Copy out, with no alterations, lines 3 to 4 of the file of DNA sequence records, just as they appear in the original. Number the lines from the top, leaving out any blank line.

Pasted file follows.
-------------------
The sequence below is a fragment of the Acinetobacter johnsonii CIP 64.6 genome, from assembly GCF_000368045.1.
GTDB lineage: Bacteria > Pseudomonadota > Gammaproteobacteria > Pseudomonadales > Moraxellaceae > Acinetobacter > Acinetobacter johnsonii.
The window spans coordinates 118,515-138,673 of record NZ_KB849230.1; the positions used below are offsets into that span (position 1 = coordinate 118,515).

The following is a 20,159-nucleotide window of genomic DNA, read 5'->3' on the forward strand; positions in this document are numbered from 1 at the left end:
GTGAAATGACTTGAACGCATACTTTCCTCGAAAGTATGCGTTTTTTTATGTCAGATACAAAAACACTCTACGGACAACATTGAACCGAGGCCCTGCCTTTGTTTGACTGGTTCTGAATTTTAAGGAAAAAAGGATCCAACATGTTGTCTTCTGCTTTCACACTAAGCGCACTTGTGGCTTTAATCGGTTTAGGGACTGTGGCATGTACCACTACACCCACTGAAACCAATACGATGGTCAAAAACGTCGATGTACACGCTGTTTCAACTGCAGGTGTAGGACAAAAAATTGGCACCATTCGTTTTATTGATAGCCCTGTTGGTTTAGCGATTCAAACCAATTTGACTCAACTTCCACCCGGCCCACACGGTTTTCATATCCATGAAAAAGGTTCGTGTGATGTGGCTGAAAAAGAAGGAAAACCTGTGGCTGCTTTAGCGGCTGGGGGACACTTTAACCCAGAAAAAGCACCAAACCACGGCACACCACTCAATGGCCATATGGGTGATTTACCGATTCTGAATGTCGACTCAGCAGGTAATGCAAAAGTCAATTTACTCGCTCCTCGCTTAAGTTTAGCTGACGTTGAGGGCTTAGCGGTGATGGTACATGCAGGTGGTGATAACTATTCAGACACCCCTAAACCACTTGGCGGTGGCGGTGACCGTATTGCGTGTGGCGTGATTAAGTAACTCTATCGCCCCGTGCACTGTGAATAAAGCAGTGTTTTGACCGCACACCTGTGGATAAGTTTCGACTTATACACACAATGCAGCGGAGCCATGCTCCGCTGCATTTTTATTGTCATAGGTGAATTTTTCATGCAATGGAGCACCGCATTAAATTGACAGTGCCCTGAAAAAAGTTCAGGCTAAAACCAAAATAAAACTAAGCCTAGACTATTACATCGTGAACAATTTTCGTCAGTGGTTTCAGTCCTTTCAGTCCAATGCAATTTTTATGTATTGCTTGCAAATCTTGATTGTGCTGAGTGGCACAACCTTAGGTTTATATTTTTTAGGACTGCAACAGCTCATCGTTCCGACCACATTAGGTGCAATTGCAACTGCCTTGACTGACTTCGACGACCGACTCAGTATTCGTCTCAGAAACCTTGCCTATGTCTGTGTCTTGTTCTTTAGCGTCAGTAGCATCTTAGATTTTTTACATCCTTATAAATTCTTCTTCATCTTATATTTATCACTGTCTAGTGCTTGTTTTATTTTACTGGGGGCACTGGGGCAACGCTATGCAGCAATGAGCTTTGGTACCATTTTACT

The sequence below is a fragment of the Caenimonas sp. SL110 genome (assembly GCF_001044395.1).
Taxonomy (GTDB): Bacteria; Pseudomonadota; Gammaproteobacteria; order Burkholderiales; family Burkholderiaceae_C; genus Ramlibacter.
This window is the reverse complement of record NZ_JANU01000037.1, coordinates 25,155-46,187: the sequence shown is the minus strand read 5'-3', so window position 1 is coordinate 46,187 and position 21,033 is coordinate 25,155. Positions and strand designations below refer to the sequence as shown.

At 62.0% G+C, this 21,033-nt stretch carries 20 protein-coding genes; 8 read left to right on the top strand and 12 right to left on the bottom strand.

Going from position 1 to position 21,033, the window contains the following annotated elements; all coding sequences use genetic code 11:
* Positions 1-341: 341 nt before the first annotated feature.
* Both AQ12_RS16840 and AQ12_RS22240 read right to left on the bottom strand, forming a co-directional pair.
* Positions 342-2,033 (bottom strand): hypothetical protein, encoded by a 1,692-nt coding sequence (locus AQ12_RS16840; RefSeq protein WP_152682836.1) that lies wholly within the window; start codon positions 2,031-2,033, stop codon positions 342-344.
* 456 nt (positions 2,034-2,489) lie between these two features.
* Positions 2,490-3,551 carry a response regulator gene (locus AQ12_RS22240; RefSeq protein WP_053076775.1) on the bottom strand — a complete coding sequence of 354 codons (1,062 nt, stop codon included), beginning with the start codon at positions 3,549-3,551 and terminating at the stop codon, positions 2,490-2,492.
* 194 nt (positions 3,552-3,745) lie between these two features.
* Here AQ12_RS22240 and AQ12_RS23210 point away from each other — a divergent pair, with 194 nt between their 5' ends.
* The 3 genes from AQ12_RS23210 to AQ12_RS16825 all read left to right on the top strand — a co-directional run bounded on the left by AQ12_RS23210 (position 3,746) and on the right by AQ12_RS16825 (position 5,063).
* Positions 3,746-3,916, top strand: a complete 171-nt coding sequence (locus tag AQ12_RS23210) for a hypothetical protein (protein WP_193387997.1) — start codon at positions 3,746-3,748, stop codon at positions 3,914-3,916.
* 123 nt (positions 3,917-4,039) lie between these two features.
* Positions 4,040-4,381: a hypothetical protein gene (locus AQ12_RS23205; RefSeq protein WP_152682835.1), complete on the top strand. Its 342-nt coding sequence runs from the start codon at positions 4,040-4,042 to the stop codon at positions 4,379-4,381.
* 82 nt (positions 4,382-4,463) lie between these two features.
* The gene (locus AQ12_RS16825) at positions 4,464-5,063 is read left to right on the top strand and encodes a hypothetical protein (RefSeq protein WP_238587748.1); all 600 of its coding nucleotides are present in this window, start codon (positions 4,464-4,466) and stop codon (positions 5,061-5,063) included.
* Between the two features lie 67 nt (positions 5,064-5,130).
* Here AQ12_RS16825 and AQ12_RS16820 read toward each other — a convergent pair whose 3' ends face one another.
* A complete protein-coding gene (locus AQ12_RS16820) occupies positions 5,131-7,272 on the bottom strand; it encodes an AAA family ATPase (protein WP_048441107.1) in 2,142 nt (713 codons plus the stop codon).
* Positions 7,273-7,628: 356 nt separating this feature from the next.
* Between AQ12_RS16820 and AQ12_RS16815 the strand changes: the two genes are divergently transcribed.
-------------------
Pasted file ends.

The window spans coordinates 118,515-138,673 of record NZ_KB849230.1; the positions used below are offsets into that span (position 1 = coordinate 118,515).

The following is a 20,159-nucleotide window of genomic DNA, read 5'->3' on the forward strand; positions in this document are numbered from 1 at the left end: